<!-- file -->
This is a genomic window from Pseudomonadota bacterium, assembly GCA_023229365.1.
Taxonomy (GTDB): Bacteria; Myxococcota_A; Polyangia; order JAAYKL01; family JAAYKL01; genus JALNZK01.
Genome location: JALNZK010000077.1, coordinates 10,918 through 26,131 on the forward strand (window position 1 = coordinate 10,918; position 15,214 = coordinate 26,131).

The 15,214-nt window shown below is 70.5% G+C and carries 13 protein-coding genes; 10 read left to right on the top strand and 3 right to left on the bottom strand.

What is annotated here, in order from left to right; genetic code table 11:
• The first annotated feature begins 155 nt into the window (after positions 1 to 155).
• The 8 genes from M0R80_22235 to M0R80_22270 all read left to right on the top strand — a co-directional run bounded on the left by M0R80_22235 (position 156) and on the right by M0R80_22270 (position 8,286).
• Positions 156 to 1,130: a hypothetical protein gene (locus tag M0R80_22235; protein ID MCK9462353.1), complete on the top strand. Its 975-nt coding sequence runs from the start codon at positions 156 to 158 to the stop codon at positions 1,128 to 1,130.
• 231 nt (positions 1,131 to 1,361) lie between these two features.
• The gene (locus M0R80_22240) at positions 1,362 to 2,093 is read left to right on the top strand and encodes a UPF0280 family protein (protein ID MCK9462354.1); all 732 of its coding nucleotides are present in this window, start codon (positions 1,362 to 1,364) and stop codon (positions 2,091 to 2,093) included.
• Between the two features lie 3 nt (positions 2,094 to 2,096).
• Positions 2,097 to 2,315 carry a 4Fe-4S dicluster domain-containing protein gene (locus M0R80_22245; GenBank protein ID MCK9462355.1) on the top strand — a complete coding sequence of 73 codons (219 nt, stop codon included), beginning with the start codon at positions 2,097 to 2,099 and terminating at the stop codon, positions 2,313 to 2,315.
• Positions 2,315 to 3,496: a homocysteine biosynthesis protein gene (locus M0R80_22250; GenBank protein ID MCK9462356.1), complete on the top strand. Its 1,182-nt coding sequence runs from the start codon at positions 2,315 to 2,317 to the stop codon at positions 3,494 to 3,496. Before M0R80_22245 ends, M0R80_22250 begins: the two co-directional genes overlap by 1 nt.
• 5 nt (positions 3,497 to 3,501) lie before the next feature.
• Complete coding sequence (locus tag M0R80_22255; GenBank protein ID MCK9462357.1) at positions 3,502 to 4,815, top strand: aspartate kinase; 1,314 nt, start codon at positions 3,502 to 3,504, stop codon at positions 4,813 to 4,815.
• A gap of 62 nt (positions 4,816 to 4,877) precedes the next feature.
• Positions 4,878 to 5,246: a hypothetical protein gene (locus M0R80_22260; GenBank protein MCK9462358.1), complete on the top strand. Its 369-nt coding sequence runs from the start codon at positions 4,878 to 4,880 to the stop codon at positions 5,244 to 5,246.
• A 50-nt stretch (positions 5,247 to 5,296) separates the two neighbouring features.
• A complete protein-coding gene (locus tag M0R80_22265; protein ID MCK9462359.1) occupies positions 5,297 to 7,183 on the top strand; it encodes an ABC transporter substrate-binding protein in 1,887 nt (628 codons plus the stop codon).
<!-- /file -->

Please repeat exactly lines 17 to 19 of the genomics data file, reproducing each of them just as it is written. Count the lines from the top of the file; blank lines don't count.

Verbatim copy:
• Positions 4,878 to 5,246: a hypothetical protein gene (locus M0R80_22260; GenBank protein MCK9462358.1), complete on the top strand. Its 369-nt coding sequence runs from the start codon at positions 4,878 to 4,880 to the stop codon at positions 5,244 to 5,246.
• A 50-nt stretch (positions 5,247 to 5,296) separates the two neighbouring features.
• A complete protein-coding gene (locus tag M0R80_22265; protein ID MCK9462359.1) occupies positions 5,297 to 7,183 on the top strand; it encodes an ABC transporter substrate-binding protein in 1,887 nt (628 codons plus the stop codon).